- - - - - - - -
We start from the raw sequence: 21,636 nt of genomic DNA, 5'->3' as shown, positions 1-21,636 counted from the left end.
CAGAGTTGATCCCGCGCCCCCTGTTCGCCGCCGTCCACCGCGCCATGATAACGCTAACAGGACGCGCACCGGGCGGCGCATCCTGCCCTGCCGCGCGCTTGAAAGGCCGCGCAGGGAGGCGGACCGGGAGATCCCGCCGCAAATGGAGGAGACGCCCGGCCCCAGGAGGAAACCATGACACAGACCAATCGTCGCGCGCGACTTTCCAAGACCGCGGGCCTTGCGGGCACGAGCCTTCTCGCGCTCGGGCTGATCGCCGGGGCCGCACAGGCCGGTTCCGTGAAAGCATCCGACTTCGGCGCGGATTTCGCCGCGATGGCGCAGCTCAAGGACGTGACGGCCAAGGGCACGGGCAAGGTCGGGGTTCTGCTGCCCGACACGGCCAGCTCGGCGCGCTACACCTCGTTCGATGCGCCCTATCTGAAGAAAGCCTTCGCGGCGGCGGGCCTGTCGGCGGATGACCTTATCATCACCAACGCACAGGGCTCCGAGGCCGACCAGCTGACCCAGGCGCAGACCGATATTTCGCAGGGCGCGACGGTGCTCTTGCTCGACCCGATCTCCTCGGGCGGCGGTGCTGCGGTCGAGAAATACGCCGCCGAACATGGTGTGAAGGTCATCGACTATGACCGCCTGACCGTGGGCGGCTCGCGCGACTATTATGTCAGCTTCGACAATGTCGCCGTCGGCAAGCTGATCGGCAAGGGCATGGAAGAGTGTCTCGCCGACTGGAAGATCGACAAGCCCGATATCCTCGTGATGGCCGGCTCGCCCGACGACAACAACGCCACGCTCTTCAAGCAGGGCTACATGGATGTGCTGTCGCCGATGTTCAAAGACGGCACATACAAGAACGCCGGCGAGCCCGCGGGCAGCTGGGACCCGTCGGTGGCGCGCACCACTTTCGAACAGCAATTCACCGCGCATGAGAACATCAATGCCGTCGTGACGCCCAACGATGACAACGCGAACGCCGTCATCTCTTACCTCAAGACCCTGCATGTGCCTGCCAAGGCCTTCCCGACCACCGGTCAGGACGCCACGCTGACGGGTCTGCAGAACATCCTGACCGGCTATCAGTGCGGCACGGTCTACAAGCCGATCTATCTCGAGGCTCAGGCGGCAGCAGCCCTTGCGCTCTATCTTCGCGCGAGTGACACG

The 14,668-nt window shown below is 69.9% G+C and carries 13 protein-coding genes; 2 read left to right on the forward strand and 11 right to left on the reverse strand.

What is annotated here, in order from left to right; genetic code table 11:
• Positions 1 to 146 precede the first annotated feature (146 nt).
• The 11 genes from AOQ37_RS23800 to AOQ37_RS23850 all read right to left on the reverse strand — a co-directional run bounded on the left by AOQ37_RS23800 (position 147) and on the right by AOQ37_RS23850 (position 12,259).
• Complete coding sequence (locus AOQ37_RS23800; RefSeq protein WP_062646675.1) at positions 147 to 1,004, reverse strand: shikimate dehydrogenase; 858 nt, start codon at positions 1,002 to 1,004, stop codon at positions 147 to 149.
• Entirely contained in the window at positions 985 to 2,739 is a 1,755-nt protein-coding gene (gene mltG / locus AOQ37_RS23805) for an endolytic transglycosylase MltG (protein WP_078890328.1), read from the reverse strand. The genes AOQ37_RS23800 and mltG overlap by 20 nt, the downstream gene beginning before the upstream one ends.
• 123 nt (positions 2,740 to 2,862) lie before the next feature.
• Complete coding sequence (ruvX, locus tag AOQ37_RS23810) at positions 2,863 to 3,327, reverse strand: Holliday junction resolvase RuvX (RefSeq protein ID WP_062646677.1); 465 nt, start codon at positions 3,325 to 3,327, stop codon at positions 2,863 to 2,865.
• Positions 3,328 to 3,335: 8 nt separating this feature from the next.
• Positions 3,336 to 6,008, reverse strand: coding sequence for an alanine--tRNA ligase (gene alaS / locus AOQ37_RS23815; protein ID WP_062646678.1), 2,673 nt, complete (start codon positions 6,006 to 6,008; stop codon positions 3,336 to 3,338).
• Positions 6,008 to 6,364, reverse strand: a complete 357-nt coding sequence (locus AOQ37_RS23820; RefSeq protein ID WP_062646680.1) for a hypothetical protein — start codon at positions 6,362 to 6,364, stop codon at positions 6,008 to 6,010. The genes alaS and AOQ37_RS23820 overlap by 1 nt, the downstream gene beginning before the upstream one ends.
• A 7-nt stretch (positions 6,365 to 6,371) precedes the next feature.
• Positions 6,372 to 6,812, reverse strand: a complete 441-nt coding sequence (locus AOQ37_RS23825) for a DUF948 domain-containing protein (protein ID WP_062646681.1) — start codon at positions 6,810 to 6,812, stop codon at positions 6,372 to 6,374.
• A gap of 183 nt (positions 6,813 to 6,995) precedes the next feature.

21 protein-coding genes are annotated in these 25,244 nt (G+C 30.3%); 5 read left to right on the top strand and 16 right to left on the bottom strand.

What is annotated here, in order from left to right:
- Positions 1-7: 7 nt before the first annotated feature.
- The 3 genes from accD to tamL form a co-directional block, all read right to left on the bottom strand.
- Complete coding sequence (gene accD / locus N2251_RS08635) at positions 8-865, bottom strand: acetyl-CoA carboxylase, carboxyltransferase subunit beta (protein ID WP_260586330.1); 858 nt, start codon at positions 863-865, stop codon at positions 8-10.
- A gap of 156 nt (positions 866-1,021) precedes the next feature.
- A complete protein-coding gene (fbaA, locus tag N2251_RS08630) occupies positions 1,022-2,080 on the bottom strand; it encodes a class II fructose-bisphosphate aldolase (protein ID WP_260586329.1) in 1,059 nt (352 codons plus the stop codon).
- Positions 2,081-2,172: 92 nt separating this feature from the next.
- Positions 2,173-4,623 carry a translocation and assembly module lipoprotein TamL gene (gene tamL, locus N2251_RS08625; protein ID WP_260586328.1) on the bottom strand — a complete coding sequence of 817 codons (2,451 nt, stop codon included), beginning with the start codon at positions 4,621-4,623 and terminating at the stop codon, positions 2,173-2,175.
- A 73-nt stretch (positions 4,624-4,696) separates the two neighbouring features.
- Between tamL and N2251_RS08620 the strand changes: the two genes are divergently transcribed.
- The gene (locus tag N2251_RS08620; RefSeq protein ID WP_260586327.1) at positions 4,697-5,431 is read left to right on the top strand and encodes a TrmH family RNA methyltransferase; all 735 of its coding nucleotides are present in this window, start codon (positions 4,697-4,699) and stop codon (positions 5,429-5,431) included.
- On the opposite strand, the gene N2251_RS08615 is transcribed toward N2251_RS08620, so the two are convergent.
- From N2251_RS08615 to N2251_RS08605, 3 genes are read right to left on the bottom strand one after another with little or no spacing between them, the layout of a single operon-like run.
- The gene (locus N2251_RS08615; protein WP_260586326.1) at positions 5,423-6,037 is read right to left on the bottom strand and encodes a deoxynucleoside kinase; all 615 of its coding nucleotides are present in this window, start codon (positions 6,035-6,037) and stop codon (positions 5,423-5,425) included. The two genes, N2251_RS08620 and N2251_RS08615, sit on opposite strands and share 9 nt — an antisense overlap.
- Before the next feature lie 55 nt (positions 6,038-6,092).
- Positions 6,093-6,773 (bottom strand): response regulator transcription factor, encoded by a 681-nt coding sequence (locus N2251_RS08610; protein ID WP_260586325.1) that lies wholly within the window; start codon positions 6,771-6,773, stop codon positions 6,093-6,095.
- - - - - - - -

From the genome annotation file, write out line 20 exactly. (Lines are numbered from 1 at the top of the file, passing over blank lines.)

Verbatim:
- The 3 genes from accD to tamL form a co-directional block, all read right to left on the bottom strand.